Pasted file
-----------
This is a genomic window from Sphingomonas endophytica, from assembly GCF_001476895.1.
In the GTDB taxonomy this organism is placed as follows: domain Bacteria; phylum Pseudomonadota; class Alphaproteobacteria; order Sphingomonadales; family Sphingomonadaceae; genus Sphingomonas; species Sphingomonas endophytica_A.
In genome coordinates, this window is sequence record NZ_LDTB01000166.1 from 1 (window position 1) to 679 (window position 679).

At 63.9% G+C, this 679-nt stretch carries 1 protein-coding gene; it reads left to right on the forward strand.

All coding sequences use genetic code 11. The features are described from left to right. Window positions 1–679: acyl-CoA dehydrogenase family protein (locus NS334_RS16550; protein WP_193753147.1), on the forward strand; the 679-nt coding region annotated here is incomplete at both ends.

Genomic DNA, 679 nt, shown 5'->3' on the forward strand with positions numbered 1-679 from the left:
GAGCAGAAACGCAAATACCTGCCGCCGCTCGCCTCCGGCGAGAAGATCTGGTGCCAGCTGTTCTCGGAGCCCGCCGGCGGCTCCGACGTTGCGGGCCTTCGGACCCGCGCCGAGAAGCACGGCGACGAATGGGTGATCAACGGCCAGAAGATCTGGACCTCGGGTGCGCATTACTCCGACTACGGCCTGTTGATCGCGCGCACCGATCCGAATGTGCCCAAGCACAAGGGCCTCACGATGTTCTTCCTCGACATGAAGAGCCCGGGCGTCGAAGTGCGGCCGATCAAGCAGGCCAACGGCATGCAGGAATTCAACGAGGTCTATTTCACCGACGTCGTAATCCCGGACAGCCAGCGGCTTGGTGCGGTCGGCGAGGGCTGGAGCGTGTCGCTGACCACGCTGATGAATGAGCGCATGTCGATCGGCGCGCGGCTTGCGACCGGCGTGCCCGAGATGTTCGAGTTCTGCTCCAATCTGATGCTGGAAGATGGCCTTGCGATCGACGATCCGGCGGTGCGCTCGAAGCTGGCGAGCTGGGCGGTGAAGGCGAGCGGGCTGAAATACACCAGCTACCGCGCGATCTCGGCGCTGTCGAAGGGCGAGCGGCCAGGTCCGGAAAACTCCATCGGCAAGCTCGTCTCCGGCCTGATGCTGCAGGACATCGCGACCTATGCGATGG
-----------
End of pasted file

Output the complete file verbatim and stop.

This is a genomic window from Sphingomonas endophytica, from assembly GCF_001476895.1.
In the GTDB taxonomy this organism is placed as follows: domain Bacteria; phylum Pseudomonadota; class Alphaproteobacteria; order Sphingomonadales; family Sphingomonadaceae; genus Sphingomonas; species Sphingomonas endophytica_A.
In genome coordinates, this window is sequence record NZ_LDTB01000166.1 from 1 (window position 1) to 679 (window position 679).

At 63.9% G+C, this 679-nt stretch carries 1 protein-coding gene; it reads left to right on the forward strand.

All coding sequences use genetic code 11. The features are described from left to right. Window positions 1–679: acyl-CoA dehydrogenase family protein (locus NS334_RS16550; protein WP_193753147.1), on the forward strand; the 679-nt coding region annotated here is incomplete at both ends.

Genomic DNA, 679 nt, shown 5'->3' on the forward strand with positions numbered 1-679 from the left:
GAGCAGAAACGCAAATACCTGCCGCCGCTCGCCTCCGGCGAGAAGATCTGGTGCCAGCTGTTCTCGGAGCCCGCCGGCGGCTCCGACGTTGCGGGCCTTCGGACCCGCGCCGAGAAGCACGGCGACGAATGGGTGATCAACGGCCAGAAGATCTGGACCTCGGGTGCGCATTACTCCGACTACGGCCTGTTGATCGCGCGCACCGATCCGAATGTGCCCAAGCACAAGGGCCTCACGATGTTCTTCCTCGACATGAAGAGCCCGGGCGTCGAAGTGCGGCCGATCAAGCAGGCCAACGGCATGCAGGAATTCAACGAGGTCTATTTCACCGACGTCGTAATCCCGGACAGCCAGCGGCTTGGTGCGGTCGGCGAGGGCTGGAGCGTGTCGCTGACCACGCTGATGAATGAGCGCATGTCGATCGGCGCGCGGCTTGCGACCGGCGTGCCCGAGATGTTCGAGTTCTGCTCCAATCTGATGCTGGAAGATGGCCTTGCGATCGACGATCCGGCGGTGCGCTCGAAGCTGGCGAGCTGGGCGGTGAAGGCGAGCGGGCTGAAATACACCAGCTACCGCGCGATCTCGGCGCTGTCGAAGGGCGAGCGGCCAGGTCCGGAAAACTCCATCGGCAAGCTCGTCTCCGGCCTGATGCTGCAGGACATCGCGACCTATGCGATGG